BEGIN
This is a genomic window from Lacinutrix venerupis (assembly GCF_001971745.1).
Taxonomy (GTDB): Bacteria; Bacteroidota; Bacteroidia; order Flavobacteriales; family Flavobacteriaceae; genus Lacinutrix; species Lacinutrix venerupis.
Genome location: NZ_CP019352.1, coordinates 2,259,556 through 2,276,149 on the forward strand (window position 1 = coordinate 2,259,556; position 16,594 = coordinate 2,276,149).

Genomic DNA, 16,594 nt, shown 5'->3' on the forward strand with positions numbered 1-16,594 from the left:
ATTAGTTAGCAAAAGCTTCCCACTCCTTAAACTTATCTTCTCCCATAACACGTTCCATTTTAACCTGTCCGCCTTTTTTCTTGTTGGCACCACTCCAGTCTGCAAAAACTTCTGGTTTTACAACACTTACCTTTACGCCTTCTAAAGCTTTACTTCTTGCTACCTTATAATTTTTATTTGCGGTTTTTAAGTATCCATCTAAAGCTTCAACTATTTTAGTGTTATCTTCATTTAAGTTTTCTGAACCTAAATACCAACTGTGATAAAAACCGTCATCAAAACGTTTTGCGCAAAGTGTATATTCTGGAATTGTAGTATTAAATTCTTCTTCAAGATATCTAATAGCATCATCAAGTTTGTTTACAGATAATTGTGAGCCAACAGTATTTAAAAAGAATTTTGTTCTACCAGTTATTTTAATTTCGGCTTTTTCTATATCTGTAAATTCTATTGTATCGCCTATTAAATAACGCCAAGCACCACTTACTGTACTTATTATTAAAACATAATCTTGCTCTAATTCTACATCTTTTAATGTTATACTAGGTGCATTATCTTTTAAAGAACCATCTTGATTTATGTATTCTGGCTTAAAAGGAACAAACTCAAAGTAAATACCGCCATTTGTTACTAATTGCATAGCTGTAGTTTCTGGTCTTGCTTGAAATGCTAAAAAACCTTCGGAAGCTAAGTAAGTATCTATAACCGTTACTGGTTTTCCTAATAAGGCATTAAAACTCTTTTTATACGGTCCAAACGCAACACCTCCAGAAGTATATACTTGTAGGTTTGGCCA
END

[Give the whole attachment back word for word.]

This is a genomic window from Lacinutrix venerupis (assembly GCF_001971745.1).
Taxonomy (GTDB): Bacteria; Bacteroidota; Bacteroidia; order Flavobacteriales; family Flavobacteriaceae; genus Lacinutrix; species Lacinutrix venerupis.
Genome location: NZ_CP019352.1, coordinates 2,259,556 through 2,276,149 on the forward strand (window position 1 = coordinate 2,259,556; position 16,594 = coordinate 2,276,149).

Genomic DNA, 16,594 nt, shown 5'->3' on the forward strand with positions numbered 1-16,594 from the left:
ATTAGTTAGCAAAAGCTTCCCACTCCTTAAACTTATCTTCTCCCATAACACGTTCCATTTTAACCTGTCCGCCTTTTTTCTTGTTGGCACCACTCCAGTCTGCAAAAACTTCTGGTTTTACAACACTTACCTTTACGCCTTCTAAAGCTTTACTTCTTGCTACCTTATAATTTTTATTTGCGGTTTTTAAGTATCCATCTAAAGCTTCAACTATTTTAGTGTTATCTTCATTTAAGTTTTCTGAACCTAAATACCAACTGTGATAAAAACCGTCATCAAAACGTTTTGCGCAAAGTGTATATTCTGGAATTGTAGTATTAAATTCTTCTTCAAGATATCTAATAGCATCATCAAGTTTGTTTACAGATAATTGTGAGCCAACAGTATTTAAAAAGAATTTTGTTCTACCAGTTATTTTAATTTCGGCTTTTTCTATATCTGTAAATTCTATTGTATCGCCTATTAAATAACGCCAAGCACCACTTACTGTACTTATTATTAAAACATAATCTTGCTCTAATTCTACATCTTTTAATGTTATACTAGGTGCATTATCTTTTAAAGAACCATCTTGATTTATGTATTCTGGCTTAAAAGGAACAAACTCAAAGTAAATACCGCCATTTGTTACTAATTGCATAGCTGTAGTTTCTGGTCTTGCTTGAAATGCTAAAAAACCTTCGGAAGCTAAGTAAGTATCTATAACCGTTACTGGTTTTCCTAATAAGGCATTAAAACTCTTTTTATACGGTCCAAACGCAACACCTCCAGAAGTATATACTTGTAGGTTTGGCCA